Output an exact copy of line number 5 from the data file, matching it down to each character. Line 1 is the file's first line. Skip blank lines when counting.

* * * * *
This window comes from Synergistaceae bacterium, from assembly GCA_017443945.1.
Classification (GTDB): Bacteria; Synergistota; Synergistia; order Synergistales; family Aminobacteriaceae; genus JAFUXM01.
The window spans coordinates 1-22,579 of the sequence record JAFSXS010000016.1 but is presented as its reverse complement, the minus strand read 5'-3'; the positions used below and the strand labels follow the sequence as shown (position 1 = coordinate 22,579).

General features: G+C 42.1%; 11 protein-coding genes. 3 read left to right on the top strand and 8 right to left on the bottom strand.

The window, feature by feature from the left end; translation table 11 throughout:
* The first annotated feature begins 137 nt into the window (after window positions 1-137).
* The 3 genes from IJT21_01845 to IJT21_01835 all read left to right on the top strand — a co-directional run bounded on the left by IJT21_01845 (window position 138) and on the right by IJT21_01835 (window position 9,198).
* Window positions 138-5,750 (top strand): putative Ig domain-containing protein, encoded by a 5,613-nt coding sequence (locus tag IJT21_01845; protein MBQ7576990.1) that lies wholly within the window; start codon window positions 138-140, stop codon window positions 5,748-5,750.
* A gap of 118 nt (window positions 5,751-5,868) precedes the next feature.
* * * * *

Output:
The window, feature by feature from the left end; translation table 11 throughout: